Support with contact arrangements for your child
If you are separated or divorced from your child’s other parent, the effects of coronavirus could mean you have to make some difficult decisions about contact arrangements.
Every family will be doing their best to minimise the risk of catching the virus or passing it on to other people, which might mean that your normal arrangements have stopped. The Government has said that children under the age of 18 can see both of their parents but that movement between family homes should happen as little as possible.
Contact arrangements are different for every family, and there is specific advice for different situations. Your arrangements might have been set out through a formal court order or you might have an informal arrangement and you and your child’s other parent may not agree about how and whether this has to change. You might be worried about your child when they are visiting their other parent, or have difficulties organising travel between the two of you.
Talk to your children about what’s happening and why
Once you and your ex have discussed the changes you need to make talk to your children about what’s happening and why. It’s important to consider your children’s views and make sure they know their feelings have been taken into account.
If you have older children, you may be able to involve them in some of the decisions about changes to contact. Be clear with them about what is possible and what isn’t possible right now to keep everybody safe.
Children faced a lot of changes to their lives through lockdown and may feel confused or anxious that things are changing again as restrictions ease. Changes to when and how often they see their other parent could feel even more difficult. Despite all the worries you face, try to focus on what your children need most and how best you can meet those needs in the circumstances.
Calmly explain the changes to your children and the reasons for them. Decide if it’s best for you and your ex to do this together, with one of you socially distancing, or if one of you should explain what’s happening.
If you decide to talk to your children without your ex, try and agree beforehand how you will answer questions your children will have. Now more than ever, children need things to be as clear as possible. It’s important that you and your ex give them the same messages. Give your children space to express their feelings - they may be sad, angry or distressed about the changes. Try not to lessen their feelings.
Make sure your children know these arrangements won’t last forever. Reassure them that when the Government says it is safe to do so, you will go back to the arrangements you had before.
If there is a formal agreement, arranged by the Court then it’s important to try to stick with this, unless you and your ex agree to make a change to it. You might decide it's best for the children to stay with the other parent for a little while if one parent is a key worker, or if travelling between houses means using public transport you might agree this isn’t for the best. When arrangements are changed it’s a good idea to write this down and send it to your ex.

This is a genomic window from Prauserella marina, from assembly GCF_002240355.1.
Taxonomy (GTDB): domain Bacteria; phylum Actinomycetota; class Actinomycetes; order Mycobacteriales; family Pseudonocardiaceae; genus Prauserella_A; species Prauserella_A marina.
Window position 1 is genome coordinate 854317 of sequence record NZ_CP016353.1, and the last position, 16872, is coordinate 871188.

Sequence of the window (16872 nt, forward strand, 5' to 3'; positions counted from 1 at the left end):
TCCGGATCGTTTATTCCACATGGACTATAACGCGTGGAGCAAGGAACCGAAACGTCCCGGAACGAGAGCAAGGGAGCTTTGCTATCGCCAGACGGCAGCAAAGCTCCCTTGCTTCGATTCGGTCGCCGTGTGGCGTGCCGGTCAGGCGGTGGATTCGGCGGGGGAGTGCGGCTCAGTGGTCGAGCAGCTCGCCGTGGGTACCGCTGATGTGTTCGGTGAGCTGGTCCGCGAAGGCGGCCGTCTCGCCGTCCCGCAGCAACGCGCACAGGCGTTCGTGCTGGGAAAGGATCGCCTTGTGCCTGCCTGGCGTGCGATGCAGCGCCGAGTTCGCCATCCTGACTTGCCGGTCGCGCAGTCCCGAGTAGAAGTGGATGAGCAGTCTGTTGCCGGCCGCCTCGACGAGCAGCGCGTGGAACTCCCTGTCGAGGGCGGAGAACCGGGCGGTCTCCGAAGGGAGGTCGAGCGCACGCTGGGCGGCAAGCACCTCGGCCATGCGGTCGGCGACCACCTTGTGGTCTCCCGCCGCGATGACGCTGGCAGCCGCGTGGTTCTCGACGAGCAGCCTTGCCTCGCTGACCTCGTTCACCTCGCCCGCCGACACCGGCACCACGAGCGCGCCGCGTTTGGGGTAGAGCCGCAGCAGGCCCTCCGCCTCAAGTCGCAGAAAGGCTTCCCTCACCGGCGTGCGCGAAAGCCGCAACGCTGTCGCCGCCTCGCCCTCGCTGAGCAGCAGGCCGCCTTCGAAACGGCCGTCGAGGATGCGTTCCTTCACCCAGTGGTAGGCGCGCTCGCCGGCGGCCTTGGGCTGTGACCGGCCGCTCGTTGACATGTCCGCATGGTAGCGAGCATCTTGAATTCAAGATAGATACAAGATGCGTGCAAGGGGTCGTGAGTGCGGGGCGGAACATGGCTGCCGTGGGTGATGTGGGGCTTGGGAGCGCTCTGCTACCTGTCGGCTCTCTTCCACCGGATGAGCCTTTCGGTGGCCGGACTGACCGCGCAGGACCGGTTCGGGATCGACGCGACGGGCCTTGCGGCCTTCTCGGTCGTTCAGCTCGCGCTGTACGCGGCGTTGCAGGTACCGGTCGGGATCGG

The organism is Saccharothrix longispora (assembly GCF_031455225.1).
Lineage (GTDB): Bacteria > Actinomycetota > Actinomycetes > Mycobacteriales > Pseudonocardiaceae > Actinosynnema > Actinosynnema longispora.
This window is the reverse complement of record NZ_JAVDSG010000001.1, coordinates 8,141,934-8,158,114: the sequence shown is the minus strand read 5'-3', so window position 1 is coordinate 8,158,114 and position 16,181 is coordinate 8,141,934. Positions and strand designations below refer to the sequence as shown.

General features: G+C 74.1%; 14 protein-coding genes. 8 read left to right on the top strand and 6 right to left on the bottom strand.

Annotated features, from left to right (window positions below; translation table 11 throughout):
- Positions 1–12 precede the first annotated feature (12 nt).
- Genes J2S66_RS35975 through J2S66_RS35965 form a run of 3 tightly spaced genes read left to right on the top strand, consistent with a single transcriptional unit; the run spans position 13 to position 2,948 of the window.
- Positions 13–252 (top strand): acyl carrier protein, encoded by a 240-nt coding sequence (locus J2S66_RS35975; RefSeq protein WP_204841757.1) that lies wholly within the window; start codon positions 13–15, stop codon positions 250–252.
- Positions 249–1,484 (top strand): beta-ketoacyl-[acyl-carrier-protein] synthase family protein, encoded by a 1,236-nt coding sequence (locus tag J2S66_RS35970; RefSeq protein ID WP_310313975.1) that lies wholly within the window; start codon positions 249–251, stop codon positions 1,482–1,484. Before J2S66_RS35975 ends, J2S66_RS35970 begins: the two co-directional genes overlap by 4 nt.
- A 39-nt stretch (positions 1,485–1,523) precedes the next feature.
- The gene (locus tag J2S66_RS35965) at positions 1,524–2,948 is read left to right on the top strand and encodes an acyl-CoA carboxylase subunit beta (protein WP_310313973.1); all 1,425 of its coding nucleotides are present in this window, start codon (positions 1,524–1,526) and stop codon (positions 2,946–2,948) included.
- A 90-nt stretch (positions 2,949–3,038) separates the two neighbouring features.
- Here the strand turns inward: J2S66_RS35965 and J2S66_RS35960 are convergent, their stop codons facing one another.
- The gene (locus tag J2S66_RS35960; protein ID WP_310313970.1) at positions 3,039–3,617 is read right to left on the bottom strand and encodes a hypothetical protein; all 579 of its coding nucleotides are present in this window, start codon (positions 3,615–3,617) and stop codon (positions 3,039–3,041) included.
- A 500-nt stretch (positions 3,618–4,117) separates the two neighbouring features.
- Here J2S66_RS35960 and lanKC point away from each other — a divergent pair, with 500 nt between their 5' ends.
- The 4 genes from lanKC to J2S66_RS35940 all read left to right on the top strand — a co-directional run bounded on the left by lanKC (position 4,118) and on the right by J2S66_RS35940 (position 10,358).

You can change your child contact arrangement if you are worried that the order would go against Government advice. But if you do this without agreement from your child’s other parent there is a risk they could choose to contest it in Court. If this happens, the Court will look at whether you acted reasonably and sensibly, based on the guidance at that time.
Where face to face contact is not possible it's helpful to think about other ways to connect, like phone or video call or writing letters.
The Lord President’s guidance has more details.
You can continue to make arrangements informally, but if you and your ex can’t come to an agreement it might be helpful to get advice from a solicitor.
When you are making decisions, it is important to talk together about what the best approach is for the children and think about the different circumstances and risks.
You can also get in touch with Parentline to chat through the options.
If you are worried about a child’s safety while a visit is taking place and you believe your child or children are unsafe, phone 999.
If the children are not in danger but your ex is breaking a Court Order then you can phone the police on their non-emergency number 111. It is important to tell them straight away if your ex has used, or is using, domestic abuse of any kind. It is also useful for the police to know if refusing to let you have the children is a one-off issue, or part of a longer term pattern.
The Government has said that children can continue to travel between households as part of contact arrangements.
If you live a long way from your ex you may have worries about whether it is a good idea to travel a long distance at the moment. It can help to talk through the different options and the ways to keep everyone safe, especially if journeys are usually made on public transport.
You might want to make changes to your arrangements or find an alternative way for children to travel between households. If it’s not possible to talk directly to your ex about arrangements it might be helpful to talk through solicitors.
If it is essential to use public transport to travel between homes, you should follow the Government advice on how to travel safely.
We're here if you need to talk
- Scottish Women’s Rights Centre: https://www.scottishwomensrightscentre.org.uk/news/covid-19coronavirus-info/child-contact-during-coronaviruscovid-19/
- Parent Club Scotland: www.parentclub.scot/topics/coronavirus
- Scotland’s Domestic Abuse and Forced Marriage Helpline: open 24/7 to people experiencing domestic abuse, worried about someone they know, or seeking advice – 0800 027 1234 or www.sdafmh.org.uk